John Friedlander

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John Benjamin Friedlander
John Friedlander at Oberwolfach 2008.jpg
John Friedlander in 2008
Alma materUniversity of Toronto, University of Waterloo, Pennsylvania State University
Known forAnalytic number theory
Bombieri–Friedlander–Iwaniec theorem
AwardsFellow of the Royal Society of Canada, Jeffery–Williams Prize, Fellow of American Mathematical Society, 2012
Scientific career
InstitutionsInstitute for Advanced Study
University of Toronto
Doctoral advisorSarvadaman Chowla
Doctoral studentsCem Yıldırım

John Friedlander FRSC is a Canadian mathematician specializing in analytic number theory. He received his B.Sc. from the University of Toronto in 1965, an M.A. from the University of Waterloo in 1966, and a Ph.D. from Pennsylvania State University in 1972. He was a lecturer at M.I.T. in 1974–76, and has been on the faculty of the University of Toronto since 1977, where he served as Chair during 1987–91. He has also spent several years at the Institute for Advanced Study. In addition to his individual work, he has been notable for his collaborations with other well-known number theorists, including Enrico Bombieri, William Duke, Andrew Granville, and especially Henryk Iwaniec.[1]

In 1997, in joint work with Henryk Iwaniec, Friedlander proved that infinitely many prime numbers can be obtained as the sum of a square and fourth power: a2 + b4.[2][3] Friedlander and Iwaniec improved Enrico Bombieri's "asymptotic sieve" technique to construct their proof.[4]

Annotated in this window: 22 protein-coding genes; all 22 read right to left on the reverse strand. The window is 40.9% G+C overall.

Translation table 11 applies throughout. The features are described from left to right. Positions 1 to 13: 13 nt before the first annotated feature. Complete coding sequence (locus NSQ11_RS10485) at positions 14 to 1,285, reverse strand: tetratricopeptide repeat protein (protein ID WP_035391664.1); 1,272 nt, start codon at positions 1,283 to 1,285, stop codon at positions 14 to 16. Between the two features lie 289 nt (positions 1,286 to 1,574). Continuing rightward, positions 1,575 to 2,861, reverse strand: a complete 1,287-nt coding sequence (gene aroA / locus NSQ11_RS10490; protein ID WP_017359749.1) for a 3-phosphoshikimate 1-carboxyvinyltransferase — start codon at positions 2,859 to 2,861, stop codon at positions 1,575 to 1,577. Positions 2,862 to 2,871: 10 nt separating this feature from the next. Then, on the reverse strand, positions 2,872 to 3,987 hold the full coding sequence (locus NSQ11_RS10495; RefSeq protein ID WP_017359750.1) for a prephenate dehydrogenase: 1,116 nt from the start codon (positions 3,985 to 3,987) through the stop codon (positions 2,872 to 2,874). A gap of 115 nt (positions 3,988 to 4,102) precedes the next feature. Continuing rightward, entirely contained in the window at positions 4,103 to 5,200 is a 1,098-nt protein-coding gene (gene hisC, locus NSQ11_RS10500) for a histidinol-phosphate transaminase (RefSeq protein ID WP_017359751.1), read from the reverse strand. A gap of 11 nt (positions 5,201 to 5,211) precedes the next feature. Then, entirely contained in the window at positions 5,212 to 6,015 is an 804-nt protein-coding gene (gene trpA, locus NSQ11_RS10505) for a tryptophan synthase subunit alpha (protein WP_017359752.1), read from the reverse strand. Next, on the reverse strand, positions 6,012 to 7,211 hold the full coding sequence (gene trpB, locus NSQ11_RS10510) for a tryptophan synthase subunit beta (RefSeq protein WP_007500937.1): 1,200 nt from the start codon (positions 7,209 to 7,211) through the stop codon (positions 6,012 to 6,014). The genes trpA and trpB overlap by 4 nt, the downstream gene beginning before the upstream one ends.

Awards and honors[edit]

In 1999, Friedlander received the Jeffery–Williams Prize.

In 1988, Friedlander became a fellow of the Royal Society of Canada.[5]

In 2002, CRM-Fields-PIMS prize

In 2012, he became a fellow of the American Mathematical Society.[6]

In 2017, he received the Joseph L. Doob prize, jointly with Henryk Iwaniec, for their book Opera de Cribro.

Selected publications[edit]

  • Friedlander, John; Iwaniec, Henryk (2010). Opera de Cribro. Providence: American Mathematical Society. ISBN 978-0-8218-4970-5.[7][8]

See also[edit]


  1. ^ "John B. Friedlander (Toronto)". Centre de recherches mathématiques. Retrieved 5 December 2021.
  2. ^ Friedlander, John; Iwaniec, Henryk (1998). "The polynomial X2 + Y4 captures its primes" (PDF). Annals of Mathematics. 148 (3): 945–1040. arXiv:math/9811185. doi:10.2307/121034. JSTOR 121034. S2CID 1187277.
  3. ^ Friedlander, John; Iwaniec, Henryk (1997). "Using a parity-sensitive sieve to count prime values of a polynomial". PNAS. 94 (4): 1054–1058. Bibcode:1997PNAS...94.1054F. doi:10.1073/pnas.94.4.1054. PMC 19742. PMID 11038598..
  4. ^ International Team Shows that Primes Can Be Found in Surprising Places
  5. ^ Search Royal Society of Canada Fellows Archived 2020-02-04 at the Wayback Machine, retrieved 2013-01-2013.
  6. ^ List of Fellows of the American Mathematical Society, retrieved 2012-12-29.
  7. ^ Thorne, Frank (2012). "Book Review: An introduction to sieve methods and their applications by Alina Carmen Cojocaru and M. Ram Murty and Opera de cribro by John Friedlander and Henryk Iwaniec". Bulletin of the American Mathematical Society. 50 (2): 359–366. doi:10.1090/S0273-0979-2012-01390-3. ISSN 0273-0979.
  8. ^ Stenger, Allen (August 16, 2010). "Review of Opera de Cribro by John Friedlander and Henry Iwaniec". MAA Reviews, Mathematical Association of America.

External links[edit]